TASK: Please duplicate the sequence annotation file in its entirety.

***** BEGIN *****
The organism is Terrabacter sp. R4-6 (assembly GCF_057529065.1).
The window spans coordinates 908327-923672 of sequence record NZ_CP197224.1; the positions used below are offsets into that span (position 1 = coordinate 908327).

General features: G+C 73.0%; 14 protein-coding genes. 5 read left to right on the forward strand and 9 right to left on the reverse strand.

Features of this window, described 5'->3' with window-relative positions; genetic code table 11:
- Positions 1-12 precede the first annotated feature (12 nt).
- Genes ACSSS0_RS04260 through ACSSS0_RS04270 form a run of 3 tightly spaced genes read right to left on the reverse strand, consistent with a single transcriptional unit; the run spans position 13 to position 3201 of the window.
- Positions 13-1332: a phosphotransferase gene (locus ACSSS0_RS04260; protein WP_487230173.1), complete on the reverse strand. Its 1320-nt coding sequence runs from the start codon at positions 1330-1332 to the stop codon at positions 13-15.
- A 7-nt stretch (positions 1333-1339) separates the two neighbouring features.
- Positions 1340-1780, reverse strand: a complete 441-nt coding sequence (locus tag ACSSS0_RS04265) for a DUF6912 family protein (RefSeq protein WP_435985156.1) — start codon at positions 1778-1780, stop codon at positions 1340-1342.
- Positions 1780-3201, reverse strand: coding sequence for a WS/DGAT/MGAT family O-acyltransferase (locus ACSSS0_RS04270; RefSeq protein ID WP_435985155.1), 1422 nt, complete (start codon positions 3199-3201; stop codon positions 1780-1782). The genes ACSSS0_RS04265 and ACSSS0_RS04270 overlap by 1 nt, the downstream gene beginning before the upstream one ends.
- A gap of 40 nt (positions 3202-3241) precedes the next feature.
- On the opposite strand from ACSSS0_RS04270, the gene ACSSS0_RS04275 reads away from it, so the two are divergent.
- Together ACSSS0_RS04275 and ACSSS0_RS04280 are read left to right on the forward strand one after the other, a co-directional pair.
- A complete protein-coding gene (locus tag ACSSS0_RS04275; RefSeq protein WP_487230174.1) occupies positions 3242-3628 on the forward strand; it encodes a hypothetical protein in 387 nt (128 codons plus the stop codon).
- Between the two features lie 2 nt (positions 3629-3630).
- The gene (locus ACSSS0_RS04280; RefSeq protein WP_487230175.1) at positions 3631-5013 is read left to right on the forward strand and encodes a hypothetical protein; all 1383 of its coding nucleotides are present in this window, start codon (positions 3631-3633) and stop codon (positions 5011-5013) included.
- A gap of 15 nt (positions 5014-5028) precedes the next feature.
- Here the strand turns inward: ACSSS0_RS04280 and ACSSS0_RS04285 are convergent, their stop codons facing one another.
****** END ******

The organism is Terrabacter sp. R4-6 (assembly GCF_057529065.1).
The window spans coordinates 908327-923672 of sequence record NZ_CP197224.1; the positions used below are offsets into that span (position 1 = coordinate 908327).

General features: G+C 73.0%; 14 protein-coding genes. 5 read left to right on the forward strand and 9 right to left on the reverse strand.

Features of this window, described 5'->3' with window-relative positions; genetic code table 11:
- Positions 1-12 precede the first annotated feature (12 nt).
- Genes ACSSS0_RS04260 through ACSSS0_RS04270 form a run of 3 tightly spaced genes read right to left on the reverse strand, consistent with a single transcriptional unit; the run spans position 13 to position 3201 of the window.
- Positions 13-1332: a phosphotransferase gene (locus ACSSS0_RS04260; protein WP_487230173.1), complete on the reverse strand. Its 1320-nt coding sequence runs from the start codon at positions 1330-1332 to the stop codon at positions 13-15.
- A 7-nt stretch (positions 1333-1339) separates the two neighbouring features.
- Positions 1340-1780, reverse strand: a complete 441-nt coding sequence (locus tag ACSSS0_RS04265) for a DUF6912 family protein (RefSeq protein WP_435985156.1) — start codon at positions 1778-1780, stop codon at positions 1340-1342.
- Positions 1780-3201, reverse strand: coding sequence for a WS/DGAT/MGAT family O-acyltransferase (locus ACSSS0_RS04270; RefSeq protein ID WP_435985155.1), 1422 nt, complete (start codon positions 3199-3201; stop codon positions 1780-1782). The genes ACSSS0_RS04265 and ACSSS0_RS04270 overlap by 1 nt, the downstream gene beginning before the upstream one ends.
- A gap of 40 nt (positions 3202-3241) precedes the next feature.
- On the opposite strand from ACSSS0_RS04270, the gene ACSSS0_RS04275 reads away from it, so the two are divergent.
- Together ACSSS0_RS04275 and ACSSS0_RS04280 are read left to right on the forward strand one after the other, a co-directional pair.
- A complete protein-coding gene (locus tag ACSSS0_RS04275; RefSeq protein WP_487230174.1) occupies positions 3242-3628 on the forward strand; it encodes a hypothetical protein in 387 nt (128 codons plus the stop codon).
- Between the two features lie 2 nt (positions 3629-3630).
- The gene (locus ACSSS0_RS04280; RefSeq protein WP_487230175.1) at positions 3631-5013 is read left to right on the forward strand and encodes a hypothetical protein; all 1383 of its coding nucleotides are present in this window, start codon (positions 3631-3633) and stop codon (positions 5011-5013) included.
- A gap of 15 nt (positions 5014-5028) precedes the next feature.
- Here the strand turns inward: ACSSS0_RS04280 and ACSSS0_RS04285 are convergent, their stop codons facing one another.